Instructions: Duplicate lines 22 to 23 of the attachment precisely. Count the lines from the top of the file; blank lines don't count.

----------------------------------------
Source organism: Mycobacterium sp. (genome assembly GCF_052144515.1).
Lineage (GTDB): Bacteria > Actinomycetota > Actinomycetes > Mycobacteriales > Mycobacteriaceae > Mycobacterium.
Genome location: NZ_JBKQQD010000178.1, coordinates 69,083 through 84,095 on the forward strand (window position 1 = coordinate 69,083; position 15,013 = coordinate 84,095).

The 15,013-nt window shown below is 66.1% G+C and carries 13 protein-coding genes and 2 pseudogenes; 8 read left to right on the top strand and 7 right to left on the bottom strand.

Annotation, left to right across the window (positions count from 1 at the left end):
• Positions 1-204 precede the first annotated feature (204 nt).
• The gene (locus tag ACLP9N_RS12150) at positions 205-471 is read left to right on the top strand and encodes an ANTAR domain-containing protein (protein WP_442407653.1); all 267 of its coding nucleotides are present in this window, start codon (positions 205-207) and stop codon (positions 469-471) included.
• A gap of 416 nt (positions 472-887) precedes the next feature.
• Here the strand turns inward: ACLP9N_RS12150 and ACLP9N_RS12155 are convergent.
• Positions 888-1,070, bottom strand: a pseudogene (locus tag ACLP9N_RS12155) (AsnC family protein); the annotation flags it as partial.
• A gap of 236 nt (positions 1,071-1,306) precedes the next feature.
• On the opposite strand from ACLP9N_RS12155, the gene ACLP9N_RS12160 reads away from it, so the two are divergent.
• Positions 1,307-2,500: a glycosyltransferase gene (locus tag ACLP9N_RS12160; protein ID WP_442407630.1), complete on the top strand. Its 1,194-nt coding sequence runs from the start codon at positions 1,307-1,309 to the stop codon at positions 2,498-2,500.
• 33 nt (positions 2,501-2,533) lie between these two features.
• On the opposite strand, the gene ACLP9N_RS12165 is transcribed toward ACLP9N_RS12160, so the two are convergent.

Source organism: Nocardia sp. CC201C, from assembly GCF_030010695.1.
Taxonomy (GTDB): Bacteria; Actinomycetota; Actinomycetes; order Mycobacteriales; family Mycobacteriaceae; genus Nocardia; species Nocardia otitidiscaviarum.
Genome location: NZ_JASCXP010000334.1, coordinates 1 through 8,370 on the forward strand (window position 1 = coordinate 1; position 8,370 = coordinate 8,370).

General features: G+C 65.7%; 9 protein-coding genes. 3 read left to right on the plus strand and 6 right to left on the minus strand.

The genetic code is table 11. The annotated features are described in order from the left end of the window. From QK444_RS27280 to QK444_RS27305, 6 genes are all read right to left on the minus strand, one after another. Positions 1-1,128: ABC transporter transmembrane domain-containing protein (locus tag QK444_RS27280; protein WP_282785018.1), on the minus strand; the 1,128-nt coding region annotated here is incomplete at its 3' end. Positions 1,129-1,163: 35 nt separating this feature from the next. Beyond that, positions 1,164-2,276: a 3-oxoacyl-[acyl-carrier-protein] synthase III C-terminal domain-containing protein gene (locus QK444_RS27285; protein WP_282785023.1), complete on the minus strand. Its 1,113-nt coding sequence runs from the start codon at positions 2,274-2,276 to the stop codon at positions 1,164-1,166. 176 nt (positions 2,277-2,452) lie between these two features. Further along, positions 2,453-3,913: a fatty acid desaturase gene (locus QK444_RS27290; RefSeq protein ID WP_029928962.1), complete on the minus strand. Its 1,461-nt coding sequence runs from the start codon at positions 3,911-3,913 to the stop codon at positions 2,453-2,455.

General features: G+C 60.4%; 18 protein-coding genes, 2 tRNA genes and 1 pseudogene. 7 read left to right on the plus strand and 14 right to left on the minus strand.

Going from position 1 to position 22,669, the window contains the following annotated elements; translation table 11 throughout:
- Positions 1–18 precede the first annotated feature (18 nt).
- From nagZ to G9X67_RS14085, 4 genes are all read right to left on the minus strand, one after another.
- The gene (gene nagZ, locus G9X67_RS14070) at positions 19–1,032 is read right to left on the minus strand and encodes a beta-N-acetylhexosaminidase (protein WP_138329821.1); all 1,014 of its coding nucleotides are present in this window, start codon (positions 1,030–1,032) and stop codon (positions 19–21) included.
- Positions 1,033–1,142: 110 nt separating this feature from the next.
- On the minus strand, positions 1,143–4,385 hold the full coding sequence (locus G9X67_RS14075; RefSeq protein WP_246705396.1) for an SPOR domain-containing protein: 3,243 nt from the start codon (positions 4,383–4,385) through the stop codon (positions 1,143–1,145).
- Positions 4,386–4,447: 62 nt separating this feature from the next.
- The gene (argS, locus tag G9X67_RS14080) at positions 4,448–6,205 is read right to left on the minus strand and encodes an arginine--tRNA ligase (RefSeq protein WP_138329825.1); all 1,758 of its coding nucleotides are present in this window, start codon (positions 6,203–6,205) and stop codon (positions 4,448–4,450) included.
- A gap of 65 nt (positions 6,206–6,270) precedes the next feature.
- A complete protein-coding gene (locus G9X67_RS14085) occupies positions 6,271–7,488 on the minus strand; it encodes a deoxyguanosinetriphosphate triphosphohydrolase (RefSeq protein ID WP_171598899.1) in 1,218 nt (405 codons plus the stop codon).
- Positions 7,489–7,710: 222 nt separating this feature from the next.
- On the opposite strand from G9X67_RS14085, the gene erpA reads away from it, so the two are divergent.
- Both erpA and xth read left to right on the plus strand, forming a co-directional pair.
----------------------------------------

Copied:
Going from position 1 to position 22,669, the window contains the following annotated elements; translation table 11 throughout:
- Positions 1–18 precede the first annotated feature (18 nt).